Tuesday, March 28, 2006

Utah students protest immigration bill

Utah students protest immigration bill

Article Last Updated: 3/28/2006 12:06 AM

Update: Utah students protest immigration bill

Jennifer W. Sanchez
The Salt Lake TribuneSalt Lake Tribune

Hundreds of Salt Lake City-area students skipped class today in protest of anti-immigration legislation as the U.S. Senate started debate on immigration reform.

Roughly 30 students marched across the street from West High School this morning. By midday, students walked out of class and the crowd grew to some 400 people, mostly Latino students. Students also walked out at Northwest Middle and Kearns High Schools.

No one was arrested or hurt during the protests as of early afternoon, said Jason Olsen, a Salt Lake City School District spokesman.

The Salt Lake City demonstrations come after several marches nationwide that drew hundreds of thousands of people protesting attempts to toughen laws against immigrants. At West High School, 241 N. 300 W. in downtown Salt Lake City, people chanted, "Students united, we'll never be divided" and "Vote No on HR4437."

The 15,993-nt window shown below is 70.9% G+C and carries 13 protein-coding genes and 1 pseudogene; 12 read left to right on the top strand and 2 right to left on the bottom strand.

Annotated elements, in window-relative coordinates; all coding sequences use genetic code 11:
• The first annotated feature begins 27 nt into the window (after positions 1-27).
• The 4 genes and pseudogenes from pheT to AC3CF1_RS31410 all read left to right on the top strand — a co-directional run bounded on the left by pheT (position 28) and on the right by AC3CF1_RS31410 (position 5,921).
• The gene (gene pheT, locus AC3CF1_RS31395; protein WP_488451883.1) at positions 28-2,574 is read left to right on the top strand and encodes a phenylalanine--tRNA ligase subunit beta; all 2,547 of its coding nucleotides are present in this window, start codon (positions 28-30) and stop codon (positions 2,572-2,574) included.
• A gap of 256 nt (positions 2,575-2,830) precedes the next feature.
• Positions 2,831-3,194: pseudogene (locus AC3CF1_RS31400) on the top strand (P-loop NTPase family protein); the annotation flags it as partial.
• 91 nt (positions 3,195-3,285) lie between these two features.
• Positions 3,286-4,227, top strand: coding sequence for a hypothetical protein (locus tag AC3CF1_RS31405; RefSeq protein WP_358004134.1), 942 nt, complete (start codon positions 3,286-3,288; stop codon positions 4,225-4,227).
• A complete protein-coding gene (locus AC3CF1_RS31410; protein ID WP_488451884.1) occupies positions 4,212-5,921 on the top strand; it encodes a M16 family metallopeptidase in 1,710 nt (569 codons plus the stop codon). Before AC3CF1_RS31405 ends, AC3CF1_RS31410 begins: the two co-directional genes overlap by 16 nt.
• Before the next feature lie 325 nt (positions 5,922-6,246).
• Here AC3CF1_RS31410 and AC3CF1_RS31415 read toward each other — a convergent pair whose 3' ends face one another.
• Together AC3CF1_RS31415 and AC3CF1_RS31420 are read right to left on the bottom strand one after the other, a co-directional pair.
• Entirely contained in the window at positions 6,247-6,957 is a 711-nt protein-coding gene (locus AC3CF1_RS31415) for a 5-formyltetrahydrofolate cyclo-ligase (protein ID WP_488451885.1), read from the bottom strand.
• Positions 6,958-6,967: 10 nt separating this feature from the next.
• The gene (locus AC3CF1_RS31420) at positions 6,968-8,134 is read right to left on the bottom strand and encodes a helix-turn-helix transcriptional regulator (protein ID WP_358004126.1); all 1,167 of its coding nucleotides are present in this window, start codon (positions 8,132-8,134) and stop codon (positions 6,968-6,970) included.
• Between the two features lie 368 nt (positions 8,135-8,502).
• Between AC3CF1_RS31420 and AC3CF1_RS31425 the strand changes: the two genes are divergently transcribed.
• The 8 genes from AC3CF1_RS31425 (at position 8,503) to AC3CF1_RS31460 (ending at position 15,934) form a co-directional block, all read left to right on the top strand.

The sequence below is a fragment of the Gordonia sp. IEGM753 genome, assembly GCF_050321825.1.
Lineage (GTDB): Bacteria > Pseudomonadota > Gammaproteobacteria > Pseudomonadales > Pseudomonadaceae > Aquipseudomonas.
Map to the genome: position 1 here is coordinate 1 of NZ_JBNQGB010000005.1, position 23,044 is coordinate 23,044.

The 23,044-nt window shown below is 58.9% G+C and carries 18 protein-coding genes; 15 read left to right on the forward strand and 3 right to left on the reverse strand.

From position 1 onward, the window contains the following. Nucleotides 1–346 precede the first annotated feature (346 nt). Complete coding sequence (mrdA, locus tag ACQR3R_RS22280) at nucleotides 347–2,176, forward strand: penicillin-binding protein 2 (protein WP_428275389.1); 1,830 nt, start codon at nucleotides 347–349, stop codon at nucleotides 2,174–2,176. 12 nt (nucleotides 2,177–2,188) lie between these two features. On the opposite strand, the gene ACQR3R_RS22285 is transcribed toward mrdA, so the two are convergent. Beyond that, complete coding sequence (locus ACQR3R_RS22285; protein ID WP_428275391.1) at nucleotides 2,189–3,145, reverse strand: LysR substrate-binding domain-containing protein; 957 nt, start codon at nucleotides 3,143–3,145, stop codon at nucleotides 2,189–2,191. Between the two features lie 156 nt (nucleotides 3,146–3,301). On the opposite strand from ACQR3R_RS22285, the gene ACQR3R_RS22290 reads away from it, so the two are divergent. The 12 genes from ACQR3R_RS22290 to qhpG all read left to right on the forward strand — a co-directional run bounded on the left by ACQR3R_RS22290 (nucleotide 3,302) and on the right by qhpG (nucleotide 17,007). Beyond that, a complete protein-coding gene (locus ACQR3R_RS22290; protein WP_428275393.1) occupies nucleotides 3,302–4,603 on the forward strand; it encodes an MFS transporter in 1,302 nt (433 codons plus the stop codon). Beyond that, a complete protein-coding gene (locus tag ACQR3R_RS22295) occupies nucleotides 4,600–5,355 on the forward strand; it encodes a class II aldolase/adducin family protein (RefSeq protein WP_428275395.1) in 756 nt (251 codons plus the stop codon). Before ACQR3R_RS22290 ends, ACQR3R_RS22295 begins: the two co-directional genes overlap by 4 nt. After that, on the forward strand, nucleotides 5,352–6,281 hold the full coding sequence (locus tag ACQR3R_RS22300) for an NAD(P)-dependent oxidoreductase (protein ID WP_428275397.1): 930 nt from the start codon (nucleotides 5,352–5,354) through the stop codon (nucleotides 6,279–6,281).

The U.S. House of Representatives in December passed HR4437, which would boost border security and strengthen enforcement of immigration laws, making it a felony to be in the United States without proper documentation. Utah's three House members voted for the bill. An estimated 12 million undocumented residents live in the United States , including roughly 90,000 in Utah, according to the Pew Hispanic Center.

People also carried signs made out of poster boards and cardboard boxes that read: "We are the American Dream," "We're not criminals" and "We are the future." Andrea, a West sophomore who declined to give her last name, said her reasons for marching were in protest to HR4437 and to support her undocumented peers and neighbors who are being targeted.

"We're here to let everyone know it's wrong that they're treating immigrants like felons," she said. "They're people, they should be treated as such." Olsen said the protests were "a problem" because they were held during school hours and state law says students must be in class. "It's good that the students are standing up for what they believe in, but the timing is a bit unfortunate," Olsen said.

"A protest like this after school hours would have been great."



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